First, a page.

Macbeth In Transformation

Journey of a man falling from grace

Macbeth Act 2

By, Act III, Scene 2, Macbeth has resolved himself into a far more stereotypical villain and asserts his manliness over that of his wife. His ambition now begins to spur him toward further terrible deeds, and he starts to disregard and even to challenge Fate and Fortune. Each successive murder reduces his human characteristics still further, until he appears to be the more dominant partner in the marriage. Nevertheless, the new-found resolve, which causes Macbeth to "wade" onward into his self-created river of blood, is persistently alarmed by supernatural events. The appearance of Banquo's ghost, in particular, causes him to swing from one state of mind to another until he is no longer sure of what is and "what is not"


Quote 1: "Is this a dagger which I see before me,/

The handle toward my hand? Come, let me clutch thee./

I have thee not, and yet I see thee still./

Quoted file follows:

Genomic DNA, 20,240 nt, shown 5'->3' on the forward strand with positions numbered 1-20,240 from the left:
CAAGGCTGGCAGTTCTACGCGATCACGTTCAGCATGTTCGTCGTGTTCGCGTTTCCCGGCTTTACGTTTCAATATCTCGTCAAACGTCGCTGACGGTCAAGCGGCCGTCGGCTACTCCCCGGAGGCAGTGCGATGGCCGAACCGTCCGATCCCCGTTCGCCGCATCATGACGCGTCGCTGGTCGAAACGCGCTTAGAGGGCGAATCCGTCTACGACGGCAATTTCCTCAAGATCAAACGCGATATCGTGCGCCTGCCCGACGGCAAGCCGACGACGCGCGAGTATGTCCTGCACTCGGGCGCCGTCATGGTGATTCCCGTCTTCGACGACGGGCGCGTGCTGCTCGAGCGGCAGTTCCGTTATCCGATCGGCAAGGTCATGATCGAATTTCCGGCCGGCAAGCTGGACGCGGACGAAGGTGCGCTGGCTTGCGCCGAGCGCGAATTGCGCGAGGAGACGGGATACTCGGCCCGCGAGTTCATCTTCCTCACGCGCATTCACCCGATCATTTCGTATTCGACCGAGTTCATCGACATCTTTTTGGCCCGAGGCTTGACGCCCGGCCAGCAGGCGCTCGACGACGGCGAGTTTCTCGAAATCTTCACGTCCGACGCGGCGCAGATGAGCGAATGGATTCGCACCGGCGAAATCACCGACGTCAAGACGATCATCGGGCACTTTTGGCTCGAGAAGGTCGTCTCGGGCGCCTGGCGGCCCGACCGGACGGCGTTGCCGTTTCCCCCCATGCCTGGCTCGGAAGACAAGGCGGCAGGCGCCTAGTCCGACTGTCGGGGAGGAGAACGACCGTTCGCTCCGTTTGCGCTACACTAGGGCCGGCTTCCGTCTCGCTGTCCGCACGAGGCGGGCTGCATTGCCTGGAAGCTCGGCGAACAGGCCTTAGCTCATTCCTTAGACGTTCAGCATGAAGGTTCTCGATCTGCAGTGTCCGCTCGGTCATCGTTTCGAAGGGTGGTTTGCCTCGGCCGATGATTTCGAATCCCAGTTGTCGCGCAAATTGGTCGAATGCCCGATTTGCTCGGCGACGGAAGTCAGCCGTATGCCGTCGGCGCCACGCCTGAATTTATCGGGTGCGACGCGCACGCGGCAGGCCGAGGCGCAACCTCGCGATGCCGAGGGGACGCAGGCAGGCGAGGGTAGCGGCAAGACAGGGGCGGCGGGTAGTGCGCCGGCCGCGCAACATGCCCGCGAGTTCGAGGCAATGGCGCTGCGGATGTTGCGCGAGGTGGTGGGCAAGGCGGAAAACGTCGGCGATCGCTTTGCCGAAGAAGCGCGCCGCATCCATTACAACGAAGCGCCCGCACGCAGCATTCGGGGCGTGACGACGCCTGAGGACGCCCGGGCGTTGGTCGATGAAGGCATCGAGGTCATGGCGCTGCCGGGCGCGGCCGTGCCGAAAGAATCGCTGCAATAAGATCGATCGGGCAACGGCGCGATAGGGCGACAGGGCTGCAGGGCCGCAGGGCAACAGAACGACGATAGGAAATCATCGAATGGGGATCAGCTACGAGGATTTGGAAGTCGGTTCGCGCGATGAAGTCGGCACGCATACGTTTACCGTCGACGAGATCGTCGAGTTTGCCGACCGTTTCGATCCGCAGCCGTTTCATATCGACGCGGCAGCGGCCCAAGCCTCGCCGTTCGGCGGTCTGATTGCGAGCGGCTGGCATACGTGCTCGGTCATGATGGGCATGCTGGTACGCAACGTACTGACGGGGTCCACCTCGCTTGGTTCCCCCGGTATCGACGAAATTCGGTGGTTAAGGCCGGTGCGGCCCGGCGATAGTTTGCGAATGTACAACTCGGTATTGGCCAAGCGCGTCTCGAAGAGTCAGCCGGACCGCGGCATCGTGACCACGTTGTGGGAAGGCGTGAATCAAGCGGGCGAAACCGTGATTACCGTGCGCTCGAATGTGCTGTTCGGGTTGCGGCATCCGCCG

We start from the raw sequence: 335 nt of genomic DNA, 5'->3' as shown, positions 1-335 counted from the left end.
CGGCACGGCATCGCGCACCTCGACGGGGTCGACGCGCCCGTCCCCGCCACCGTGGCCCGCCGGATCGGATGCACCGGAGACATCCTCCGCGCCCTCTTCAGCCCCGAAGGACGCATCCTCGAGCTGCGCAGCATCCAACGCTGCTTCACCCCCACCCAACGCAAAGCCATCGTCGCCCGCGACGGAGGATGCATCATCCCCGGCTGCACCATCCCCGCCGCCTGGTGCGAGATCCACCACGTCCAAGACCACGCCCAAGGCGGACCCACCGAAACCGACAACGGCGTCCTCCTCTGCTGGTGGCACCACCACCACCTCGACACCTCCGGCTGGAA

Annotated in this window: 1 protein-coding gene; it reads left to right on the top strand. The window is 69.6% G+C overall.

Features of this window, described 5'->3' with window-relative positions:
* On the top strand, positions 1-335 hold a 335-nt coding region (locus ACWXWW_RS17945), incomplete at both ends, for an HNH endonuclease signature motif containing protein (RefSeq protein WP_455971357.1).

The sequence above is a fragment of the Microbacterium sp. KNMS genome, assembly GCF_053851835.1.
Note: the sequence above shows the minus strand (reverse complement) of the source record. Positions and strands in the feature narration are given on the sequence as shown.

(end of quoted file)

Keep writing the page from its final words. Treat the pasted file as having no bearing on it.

Art thou not, fatal vision, sensible/

To feeling as to sight? Or art thou but/

A dagger of the mind, a false creation,"

Quote 2: "But wherefore could not I pronounce “Amen”?

I had most need of blessing, and “Amen”

Stuck in my throat."

Quote 3: " One cried, “God bless us!” and “Amen” the other,

As they had seen me with these hangman’s hands.

List'ning their fear I could not say “Amen,”

When they did say “God bless us!”

Quote 4: "Methought I heard a voice cry, “Sleep no more!

Macbeth does murder sleep”—the innocent sleep,

Sleep that knits up the raveled sleave of care,

The death of each day’s life, sore labor’s bath,

Balm of hurt minds, great nature’s second course,

Chief nourisher in life’s feast."